The marketer's two 30-second spots, created by J. Walter Thompson USA, New York, use a "he said, she said" approach with word play on the term diamond. Spending was undisclosed; Schick spent $32 million in measured media last year, according to Competitive Media Reporting.
The first spot -- "He said" -- shows stubble-faced men, each with a woman who turns away from them. The voice-overs: "She won't go near me without a diamond," and "No diamond, no amore."
The second -- "She said" -- spot shows the same scenes, but focuses on the women. The voice-over: "He doesn't get a diamond, he doesn't get me," and "It just doesn't feel right without a diamond."
Both show the same happy ending: He said, "The diamond definitely improved our relationship, if you know what I'm saying." She said, "I got tired of waiting, so I bought him a diamond." Schick continues its tagline, "The feel of smart design."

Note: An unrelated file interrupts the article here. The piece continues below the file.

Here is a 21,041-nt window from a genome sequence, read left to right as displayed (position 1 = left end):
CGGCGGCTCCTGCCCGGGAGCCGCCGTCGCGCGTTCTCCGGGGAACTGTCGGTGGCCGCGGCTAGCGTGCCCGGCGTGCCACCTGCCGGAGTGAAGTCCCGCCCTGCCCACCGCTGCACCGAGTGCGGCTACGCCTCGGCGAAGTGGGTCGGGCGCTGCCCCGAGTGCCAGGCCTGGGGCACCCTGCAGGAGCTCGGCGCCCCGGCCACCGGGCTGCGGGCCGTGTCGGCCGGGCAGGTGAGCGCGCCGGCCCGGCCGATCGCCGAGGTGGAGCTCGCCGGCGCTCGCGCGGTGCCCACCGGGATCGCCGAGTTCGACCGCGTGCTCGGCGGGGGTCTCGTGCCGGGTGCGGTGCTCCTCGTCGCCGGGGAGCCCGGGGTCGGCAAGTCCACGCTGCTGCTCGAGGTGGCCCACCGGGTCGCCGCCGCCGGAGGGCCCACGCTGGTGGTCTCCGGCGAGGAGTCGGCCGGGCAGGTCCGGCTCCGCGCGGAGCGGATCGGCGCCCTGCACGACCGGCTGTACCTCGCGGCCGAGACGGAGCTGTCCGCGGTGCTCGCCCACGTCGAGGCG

The spots will air in the same advertising pod, so that viewers will see the men's view first, then the women's view. The work is targeted at men and women aged 18 to 34.
"In the razor category, most companies are really into technology, and it comes across in the ads," said JWT Creative Director David Smith. "We wanted to put a human face on shaving."
Schick FxDiamond faces competition from Gillette Co.'s Mach3, which dominates the $181 million U.S. high-end razor market. Gillette spent heavily on Mach3 -- about $300 million in total global marketing its first year.
Gillette commands a 76.4% share of the country's razor market, 44.4% of which is claimed by Mach3, according to ACNielsen figures analyzed by JP Morgan for the 52 weeks ended Oct. 2. Warner-Lambert Co. has a 21.7% share, down 6.3% from the previous year.
Gillette also markets the Sensor brand. Schick's brands include Tracer, Protector, Silk Effects and Personal Touch.
"This new slant on putting humanity back into Schick's razor business is part of the JWT strategy for all our brands," Mr. Smith said.